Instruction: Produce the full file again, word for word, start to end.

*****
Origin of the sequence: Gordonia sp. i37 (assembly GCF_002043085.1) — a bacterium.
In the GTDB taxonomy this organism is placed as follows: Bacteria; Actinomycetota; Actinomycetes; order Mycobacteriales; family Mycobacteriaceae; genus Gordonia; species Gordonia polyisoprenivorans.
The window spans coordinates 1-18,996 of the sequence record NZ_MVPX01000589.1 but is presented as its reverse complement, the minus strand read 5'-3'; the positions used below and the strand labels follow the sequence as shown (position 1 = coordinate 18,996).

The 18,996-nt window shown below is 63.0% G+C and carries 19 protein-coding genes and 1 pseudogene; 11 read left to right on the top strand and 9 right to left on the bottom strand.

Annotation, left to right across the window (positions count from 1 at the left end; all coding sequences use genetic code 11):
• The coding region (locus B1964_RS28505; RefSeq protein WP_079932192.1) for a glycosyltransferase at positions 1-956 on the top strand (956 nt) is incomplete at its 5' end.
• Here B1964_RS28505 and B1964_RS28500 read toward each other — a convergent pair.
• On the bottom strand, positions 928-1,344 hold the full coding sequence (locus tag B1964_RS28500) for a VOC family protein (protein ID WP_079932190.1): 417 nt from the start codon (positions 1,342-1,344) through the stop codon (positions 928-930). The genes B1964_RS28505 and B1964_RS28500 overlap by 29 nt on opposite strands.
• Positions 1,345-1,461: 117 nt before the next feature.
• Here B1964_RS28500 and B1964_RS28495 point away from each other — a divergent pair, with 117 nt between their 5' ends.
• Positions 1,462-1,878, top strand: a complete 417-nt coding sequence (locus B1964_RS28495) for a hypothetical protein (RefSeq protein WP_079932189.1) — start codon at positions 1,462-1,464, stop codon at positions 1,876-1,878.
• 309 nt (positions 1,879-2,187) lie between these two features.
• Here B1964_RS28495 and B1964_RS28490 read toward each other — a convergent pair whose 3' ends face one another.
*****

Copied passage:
Origin of the sequence: Gordonia sp. i37 (assembly GCF_002043085.1) — a bacterium.
In the GTDB taxonomy this organism is placed as follows: Bacteria; Actinomycetota; Actinomycetes; order Mycobacteriales; family Mycobacteriaceae; genus Gordonia; species Gordonia polyisoprenivorans.
The window spans coordinates 1-18,996 of the sequence record NZ_MVPX01000589.1 but is presented as its reverse complement, the minus strand read 5'-3'; the positions used below and the strand labels follow the sequence as shown (position 1 = coordinate 18,996).

The 18,996-nt window shown below is 63.0% G+C and carries 19 protein-coding genes and 1 pseudogene; 11 read left to right on the top strand and 9 right to left on the bottom strand.

Annotation, left to right across the window (positions count from 1 at the left end; all coding sequences use genetic code 11):
• The coding region (locus B1964_RS28505; RefSeq protein WP_079932192.1) for a glycosyltransferase at positions 1-956 on the top strand (956 nt) is incomplete at its 5' end.
• Here B1964_RS28505 and B1964_RS28500 read toward each other — a convergent pair.
• On the bottom strand, positions 928-1,344 hold the full coding sequence (locus tag B1964_RS28500) for a VOC family protein (protein ID WP_079932190.1): 417 nt from the start codon (positions 1,342-1,344) through the stop codon (positions 928-930). The genes B1964_RS28505 and B1964_RS28500 overlap by 29 nt on opposite strands.
• Positions 1,345-1,461: 117 nt before the next feature.
• Here B1964_RS28500 and B1964_RS28495 point away from each other — a divergent pair, with 117 nt between their 5' ends.
• Positions 1,462-1,878, top strand: a complete 417-nt coding sequence (locus B1964_RS28495) for a hypothetical protein (RefSeq protein WP_079932189.1) — start codon at positions 1,462-1,464, stop codon at positions 1,876-1,878.
• 309 nt (positions 1,879-2,187) lie between these two features.
• Here B1964_RS28495 and B1964_RS28490 read toward each other — a convergent pair whose 3' ends face one another.